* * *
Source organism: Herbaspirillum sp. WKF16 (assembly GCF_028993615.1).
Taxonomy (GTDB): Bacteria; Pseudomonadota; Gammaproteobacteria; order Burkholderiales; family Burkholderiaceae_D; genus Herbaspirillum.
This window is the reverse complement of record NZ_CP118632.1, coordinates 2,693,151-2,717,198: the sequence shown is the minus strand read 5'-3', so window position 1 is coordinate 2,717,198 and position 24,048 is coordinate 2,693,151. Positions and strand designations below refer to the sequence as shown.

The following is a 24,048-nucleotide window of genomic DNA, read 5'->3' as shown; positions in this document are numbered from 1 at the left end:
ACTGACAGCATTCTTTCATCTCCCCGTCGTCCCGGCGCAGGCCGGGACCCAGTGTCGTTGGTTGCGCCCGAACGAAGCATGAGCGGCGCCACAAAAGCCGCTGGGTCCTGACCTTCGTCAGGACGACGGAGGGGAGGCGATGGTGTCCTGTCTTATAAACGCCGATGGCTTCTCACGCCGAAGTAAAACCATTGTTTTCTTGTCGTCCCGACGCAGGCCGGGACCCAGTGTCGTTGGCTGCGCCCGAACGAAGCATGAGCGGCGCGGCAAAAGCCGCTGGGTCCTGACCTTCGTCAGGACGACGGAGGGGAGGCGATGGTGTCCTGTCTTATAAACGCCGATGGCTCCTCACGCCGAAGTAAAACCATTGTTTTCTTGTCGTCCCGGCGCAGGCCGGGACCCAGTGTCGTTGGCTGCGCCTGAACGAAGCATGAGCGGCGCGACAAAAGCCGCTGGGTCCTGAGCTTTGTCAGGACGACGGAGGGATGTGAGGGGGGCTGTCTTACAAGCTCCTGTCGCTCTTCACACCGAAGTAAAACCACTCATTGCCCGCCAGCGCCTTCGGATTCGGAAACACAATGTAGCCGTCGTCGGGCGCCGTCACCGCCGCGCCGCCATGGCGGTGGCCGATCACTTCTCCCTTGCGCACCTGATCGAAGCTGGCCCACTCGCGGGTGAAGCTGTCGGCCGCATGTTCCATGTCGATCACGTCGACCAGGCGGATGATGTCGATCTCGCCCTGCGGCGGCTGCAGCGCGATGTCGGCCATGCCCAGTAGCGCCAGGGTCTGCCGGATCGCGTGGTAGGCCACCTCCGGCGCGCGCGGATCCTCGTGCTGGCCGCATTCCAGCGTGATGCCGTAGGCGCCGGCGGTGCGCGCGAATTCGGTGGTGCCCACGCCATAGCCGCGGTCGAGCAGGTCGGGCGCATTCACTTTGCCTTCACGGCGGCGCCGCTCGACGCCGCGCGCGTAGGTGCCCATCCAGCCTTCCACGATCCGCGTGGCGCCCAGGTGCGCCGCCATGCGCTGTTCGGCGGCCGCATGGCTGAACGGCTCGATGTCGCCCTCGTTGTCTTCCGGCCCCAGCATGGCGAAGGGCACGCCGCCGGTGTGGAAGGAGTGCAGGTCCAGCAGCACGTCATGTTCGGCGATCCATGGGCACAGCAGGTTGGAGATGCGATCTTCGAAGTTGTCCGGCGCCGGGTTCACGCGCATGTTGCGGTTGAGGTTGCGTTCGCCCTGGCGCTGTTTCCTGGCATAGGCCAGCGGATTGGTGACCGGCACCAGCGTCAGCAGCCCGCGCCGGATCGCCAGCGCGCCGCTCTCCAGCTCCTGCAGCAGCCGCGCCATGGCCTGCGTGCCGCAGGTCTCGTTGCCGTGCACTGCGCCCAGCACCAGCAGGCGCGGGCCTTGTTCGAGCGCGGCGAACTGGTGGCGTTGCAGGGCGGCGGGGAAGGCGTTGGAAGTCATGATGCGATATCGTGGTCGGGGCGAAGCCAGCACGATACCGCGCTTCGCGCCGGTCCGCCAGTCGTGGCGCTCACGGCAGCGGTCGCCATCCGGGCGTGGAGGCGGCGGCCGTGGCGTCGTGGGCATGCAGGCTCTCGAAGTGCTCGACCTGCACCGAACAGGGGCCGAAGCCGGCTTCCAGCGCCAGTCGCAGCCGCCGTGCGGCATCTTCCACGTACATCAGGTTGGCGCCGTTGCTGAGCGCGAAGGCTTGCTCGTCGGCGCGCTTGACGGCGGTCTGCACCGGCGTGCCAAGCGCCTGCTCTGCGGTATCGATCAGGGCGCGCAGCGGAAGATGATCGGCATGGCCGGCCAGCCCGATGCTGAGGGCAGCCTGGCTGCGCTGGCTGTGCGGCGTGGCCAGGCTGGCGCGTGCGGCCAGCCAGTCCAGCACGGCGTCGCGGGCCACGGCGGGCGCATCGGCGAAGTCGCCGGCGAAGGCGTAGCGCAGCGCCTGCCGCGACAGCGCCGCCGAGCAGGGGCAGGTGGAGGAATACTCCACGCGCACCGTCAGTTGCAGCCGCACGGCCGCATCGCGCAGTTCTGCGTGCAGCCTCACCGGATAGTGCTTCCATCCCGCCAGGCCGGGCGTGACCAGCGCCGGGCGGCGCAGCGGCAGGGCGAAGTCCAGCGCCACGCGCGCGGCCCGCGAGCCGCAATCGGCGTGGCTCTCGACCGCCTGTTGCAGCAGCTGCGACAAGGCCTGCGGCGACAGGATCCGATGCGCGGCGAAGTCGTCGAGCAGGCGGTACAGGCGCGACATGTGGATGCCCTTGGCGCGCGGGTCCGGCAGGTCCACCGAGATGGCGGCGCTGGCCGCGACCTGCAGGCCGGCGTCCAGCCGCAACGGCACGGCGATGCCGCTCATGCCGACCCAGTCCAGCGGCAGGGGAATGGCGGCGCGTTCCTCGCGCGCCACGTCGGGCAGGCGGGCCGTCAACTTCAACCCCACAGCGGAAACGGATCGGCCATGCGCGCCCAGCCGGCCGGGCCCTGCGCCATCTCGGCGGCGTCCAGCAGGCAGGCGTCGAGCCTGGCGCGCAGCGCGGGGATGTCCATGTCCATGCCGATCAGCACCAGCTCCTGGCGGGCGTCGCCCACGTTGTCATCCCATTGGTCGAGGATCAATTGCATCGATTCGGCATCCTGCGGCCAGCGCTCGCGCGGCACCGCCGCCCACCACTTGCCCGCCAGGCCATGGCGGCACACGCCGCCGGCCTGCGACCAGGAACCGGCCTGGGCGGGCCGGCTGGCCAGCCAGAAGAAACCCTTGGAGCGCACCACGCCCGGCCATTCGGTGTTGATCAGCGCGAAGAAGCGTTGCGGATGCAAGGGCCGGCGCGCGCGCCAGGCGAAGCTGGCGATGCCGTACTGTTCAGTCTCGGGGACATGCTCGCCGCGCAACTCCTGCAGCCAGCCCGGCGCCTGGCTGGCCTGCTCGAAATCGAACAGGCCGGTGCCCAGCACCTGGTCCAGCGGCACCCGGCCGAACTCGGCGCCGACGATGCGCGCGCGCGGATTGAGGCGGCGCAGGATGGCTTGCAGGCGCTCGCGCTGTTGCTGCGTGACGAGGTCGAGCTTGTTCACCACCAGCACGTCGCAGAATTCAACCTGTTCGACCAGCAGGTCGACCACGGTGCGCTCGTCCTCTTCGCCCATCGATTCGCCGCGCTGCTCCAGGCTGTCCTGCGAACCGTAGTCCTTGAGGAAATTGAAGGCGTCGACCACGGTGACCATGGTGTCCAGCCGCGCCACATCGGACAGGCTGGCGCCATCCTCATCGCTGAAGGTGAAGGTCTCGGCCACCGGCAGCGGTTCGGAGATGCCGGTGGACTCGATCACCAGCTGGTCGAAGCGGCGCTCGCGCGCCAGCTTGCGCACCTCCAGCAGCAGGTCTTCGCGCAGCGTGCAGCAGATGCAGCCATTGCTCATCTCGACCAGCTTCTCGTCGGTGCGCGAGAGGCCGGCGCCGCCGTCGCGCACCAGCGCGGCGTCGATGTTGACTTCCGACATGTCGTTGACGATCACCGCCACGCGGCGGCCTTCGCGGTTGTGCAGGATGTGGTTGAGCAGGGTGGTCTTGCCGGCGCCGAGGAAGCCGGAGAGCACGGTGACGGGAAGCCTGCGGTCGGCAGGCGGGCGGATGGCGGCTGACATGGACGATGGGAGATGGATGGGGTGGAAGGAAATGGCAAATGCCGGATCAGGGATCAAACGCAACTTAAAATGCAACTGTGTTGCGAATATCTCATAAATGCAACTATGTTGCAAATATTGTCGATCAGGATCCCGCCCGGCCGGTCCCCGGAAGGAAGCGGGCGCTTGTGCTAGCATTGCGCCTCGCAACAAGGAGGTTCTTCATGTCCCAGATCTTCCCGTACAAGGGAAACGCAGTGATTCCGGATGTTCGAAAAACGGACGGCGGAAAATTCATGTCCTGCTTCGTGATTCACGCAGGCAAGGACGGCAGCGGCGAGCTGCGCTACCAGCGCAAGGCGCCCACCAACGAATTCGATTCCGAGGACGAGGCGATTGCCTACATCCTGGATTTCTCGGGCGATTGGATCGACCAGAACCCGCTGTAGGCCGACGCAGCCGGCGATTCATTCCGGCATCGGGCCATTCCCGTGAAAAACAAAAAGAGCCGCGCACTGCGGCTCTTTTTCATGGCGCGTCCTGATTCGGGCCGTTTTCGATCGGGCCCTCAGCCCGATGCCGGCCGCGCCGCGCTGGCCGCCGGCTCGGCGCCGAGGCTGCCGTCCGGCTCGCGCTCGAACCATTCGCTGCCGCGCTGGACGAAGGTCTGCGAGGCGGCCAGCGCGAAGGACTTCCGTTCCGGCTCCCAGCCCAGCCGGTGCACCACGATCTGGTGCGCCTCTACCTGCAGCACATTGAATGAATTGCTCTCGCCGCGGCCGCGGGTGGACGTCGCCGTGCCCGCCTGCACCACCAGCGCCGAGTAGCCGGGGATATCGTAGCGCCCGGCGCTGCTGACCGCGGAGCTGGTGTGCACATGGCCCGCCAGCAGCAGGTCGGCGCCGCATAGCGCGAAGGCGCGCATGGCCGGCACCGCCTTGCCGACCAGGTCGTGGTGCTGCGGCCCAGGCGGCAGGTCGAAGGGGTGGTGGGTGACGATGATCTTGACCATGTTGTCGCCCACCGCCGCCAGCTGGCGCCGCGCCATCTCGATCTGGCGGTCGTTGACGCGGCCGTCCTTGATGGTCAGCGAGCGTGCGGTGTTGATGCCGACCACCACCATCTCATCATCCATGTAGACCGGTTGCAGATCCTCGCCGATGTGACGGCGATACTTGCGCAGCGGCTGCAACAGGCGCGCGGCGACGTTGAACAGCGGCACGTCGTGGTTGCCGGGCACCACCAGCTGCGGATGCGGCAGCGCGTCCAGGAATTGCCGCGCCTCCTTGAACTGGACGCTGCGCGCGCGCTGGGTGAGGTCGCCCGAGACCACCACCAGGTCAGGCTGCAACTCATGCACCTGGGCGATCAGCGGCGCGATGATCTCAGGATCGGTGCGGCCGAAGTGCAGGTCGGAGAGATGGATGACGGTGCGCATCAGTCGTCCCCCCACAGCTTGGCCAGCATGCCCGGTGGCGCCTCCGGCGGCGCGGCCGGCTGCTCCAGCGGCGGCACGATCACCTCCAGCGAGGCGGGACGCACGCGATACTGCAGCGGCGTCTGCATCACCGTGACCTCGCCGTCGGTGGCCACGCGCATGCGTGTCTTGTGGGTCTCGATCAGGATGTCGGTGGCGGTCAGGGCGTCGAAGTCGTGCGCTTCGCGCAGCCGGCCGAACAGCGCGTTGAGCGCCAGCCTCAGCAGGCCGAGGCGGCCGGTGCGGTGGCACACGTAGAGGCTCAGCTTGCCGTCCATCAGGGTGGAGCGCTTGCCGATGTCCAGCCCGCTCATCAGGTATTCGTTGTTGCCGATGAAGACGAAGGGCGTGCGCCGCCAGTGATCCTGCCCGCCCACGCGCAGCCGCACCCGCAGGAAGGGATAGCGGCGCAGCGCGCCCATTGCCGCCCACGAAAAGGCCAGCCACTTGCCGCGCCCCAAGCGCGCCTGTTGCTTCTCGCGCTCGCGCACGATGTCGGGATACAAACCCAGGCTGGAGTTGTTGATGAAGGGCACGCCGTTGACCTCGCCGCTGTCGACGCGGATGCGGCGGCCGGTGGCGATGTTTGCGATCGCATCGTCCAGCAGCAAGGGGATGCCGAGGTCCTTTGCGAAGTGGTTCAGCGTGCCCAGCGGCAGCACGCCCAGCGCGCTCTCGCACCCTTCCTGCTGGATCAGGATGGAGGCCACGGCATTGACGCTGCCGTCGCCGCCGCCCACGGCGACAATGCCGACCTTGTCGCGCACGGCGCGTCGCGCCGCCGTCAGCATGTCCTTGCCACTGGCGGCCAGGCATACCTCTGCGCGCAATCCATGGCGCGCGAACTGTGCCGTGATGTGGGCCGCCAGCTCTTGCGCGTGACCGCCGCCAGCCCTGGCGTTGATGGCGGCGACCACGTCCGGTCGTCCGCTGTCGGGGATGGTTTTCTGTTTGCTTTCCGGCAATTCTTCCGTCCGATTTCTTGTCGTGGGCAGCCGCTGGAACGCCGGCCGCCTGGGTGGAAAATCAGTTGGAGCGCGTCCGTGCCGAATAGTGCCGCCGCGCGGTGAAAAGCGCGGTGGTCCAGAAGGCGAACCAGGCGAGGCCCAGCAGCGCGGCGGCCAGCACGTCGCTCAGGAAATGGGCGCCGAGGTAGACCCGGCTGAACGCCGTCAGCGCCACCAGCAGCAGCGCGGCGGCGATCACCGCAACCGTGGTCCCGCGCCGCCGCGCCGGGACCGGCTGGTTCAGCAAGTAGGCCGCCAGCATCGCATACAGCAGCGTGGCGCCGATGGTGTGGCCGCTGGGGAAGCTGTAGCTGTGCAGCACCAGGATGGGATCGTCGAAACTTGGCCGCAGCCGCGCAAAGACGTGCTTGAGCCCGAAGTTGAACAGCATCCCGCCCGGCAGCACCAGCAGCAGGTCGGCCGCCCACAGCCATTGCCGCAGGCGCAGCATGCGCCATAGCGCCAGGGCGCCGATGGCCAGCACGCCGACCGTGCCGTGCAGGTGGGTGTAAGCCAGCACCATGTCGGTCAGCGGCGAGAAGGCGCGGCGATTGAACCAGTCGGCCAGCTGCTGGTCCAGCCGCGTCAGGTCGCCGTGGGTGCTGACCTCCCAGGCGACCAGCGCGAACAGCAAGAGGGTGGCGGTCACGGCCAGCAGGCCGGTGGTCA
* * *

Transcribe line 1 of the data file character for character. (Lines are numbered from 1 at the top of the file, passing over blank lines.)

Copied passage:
Source organism: Herbaspirillum sp. WKF16 (assembly GCF_028993615.1).